Trump divides age cohorts. For instance, both YouGov and CNN/ORC polls find American seniors are about twice as likely to have a favorable view of Donald Trump (about 4 in 10) as millennials (2 in 10). In fact, YouGov finds that fully 51 percent of millennials are “very” unfavorable toward Trump, compared to 38 percent of seniors.

Trump Is No Tea Party Favorite

Tea Party voters prefer Wisconsin Gov. Scott Walker (24 percent) to Trump (14 percent). In contrast, Republicans overall favor Trump first (19 percent) followed by Walker (17 percent), according to a PPP poll. Furthermore, Trump does about as well among moderate Republicans as he does among very conservative Republicans (see ABC/WashPo and PPP polls.) If the right wing were bolstering Trump’s candidacy, then we’d expect him to garner greater support among the “very conservative” ranks.

Despite the hype over Trump’s recent polling surge, he still has not consistently exceeded much beyond 20 percent in recent polls of Republican voters. Furthermore, a majority (54 percent) of Republicans say Trump does not represent the “core values of the Republican Party,” according to ABC/WashPo. Republicans tend to either love or hate Trump, a recipe that could make it difficult for him to secure the GOP nomination for president.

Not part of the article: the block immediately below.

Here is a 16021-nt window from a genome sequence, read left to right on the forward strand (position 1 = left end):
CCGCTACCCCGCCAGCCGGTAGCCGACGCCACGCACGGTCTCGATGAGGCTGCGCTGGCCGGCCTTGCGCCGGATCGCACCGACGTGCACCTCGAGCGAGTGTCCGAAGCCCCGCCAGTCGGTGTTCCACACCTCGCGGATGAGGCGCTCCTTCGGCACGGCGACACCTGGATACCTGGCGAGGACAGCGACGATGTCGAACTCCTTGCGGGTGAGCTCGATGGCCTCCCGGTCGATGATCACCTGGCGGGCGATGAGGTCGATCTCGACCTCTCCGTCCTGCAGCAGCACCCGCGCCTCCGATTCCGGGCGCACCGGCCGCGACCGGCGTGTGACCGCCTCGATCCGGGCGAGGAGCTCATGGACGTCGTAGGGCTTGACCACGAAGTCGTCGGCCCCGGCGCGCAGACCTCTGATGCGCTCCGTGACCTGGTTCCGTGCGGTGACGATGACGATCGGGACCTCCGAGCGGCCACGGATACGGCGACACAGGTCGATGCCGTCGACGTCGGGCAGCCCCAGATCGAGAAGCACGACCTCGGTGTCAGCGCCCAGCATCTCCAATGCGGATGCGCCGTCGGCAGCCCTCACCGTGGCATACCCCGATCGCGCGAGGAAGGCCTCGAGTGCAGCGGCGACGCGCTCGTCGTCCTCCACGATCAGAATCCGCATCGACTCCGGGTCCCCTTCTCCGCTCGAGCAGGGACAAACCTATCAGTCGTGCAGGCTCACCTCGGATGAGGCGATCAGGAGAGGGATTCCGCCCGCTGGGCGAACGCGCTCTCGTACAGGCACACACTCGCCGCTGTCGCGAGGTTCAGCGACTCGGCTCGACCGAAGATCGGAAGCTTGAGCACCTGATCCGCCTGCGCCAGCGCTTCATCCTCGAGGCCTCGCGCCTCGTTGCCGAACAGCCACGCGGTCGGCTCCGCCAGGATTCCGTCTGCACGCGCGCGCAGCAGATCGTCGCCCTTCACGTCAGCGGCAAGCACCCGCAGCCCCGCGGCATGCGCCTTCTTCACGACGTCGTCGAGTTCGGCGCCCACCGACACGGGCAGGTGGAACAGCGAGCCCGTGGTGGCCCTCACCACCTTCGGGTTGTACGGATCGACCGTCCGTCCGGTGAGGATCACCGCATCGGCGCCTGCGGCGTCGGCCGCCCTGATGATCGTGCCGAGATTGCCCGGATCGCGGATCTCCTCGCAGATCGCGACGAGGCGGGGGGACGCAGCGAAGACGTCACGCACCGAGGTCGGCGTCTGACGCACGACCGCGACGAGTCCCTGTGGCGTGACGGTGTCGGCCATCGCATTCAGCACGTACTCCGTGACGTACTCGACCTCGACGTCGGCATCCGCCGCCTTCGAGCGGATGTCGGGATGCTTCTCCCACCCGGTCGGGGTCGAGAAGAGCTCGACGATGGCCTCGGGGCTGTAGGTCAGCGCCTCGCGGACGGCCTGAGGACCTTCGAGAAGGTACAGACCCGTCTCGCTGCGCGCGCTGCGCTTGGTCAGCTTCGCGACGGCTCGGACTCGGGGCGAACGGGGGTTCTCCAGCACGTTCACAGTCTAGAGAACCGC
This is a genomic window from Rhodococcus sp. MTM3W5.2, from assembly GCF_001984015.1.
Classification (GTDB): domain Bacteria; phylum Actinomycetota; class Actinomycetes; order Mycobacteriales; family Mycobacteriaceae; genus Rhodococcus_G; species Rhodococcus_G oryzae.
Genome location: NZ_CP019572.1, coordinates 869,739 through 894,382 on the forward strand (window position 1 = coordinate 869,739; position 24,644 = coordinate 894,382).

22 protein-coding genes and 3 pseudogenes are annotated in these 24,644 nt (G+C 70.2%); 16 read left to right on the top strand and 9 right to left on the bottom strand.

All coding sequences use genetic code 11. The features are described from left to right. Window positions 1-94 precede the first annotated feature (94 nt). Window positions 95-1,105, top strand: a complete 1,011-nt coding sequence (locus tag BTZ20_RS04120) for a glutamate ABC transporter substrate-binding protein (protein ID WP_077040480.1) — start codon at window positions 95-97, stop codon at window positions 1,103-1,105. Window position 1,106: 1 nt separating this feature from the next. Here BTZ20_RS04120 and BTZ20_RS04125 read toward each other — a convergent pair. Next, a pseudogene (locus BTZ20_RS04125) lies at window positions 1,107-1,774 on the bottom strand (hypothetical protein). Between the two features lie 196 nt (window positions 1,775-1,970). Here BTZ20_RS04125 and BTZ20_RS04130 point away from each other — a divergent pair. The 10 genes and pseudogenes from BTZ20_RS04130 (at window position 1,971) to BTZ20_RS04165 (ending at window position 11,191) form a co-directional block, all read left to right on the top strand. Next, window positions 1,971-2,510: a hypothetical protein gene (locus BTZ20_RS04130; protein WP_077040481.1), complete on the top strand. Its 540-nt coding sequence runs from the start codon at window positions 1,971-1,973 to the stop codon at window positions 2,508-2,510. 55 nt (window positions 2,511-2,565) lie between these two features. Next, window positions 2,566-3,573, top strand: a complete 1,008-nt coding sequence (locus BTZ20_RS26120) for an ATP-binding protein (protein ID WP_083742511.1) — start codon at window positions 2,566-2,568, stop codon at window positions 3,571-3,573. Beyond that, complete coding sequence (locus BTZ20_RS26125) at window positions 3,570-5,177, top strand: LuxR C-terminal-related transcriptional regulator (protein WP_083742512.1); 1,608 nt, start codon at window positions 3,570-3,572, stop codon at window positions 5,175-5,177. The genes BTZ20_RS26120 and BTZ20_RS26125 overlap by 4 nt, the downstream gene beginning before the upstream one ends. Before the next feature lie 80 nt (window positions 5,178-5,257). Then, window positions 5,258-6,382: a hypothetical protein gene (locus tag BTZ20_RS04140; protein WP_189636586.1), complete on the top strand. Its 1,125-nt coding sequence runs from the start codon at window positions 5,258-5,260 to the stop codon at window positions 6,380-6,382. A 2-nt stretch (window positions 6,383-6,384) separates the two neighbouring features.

Trump is a polarizing candidate with some of the highest unfavorability ratings among the many Republican hopefuls. Polls consistently find about 4 in 10 Republicans are unfavorable toward him, about two to three times higher than most other Republican candidates (see MonmouthYouGovCNN/ORC, and PPP polls). Similarly, a Monmouth poll reports that 39 percent of Republican voters think publicity is Trump’s true motive in the race.

The Future for Donald Trump

While Trump has aired many grievances, he has offered few concrete policy solutions thus far. It’s unclear if Trump supporters will remain loyal once he is eventually forced to propose his actual policy prescriptions.

In the past, he’s proposed policies that are perhaps better aligned with Democratic constituencies than Republicans. For instance in his 2000 book, “The America We Deserve,” Trump made a case for government‐​run health care, in 1999 he proposed a 14.25 percent wealth tax on Americans with $10 million or more, and he was pro‐​choice. Trump says he has since evolved on these issues, and now takes more traditional Republican stances. As Republican voters find out about his evolution, will they label him a flip flopper and dismiss him as inauthentic?

Trump may continue to ascend; however, he may also go the way of Sarah Palin unless he can convince Republicans he has serious, and palatable, policy proposals. Palin deeply connected with a great deal of voters, particularly tea party voters. However, once it became clear that she would not win a general election for president, even her most ardent defenders withdrew their support.

While the political punditry may have their minds made up that Trump could never win a general election, some Americans are holding out a little longer to see what Trump might come up with. Whether he wins or loses, he will certainly make the 2016 election all the more entertaining.

About the Author
Emily Ekins

Vice President and Director of Polling, Cato Institute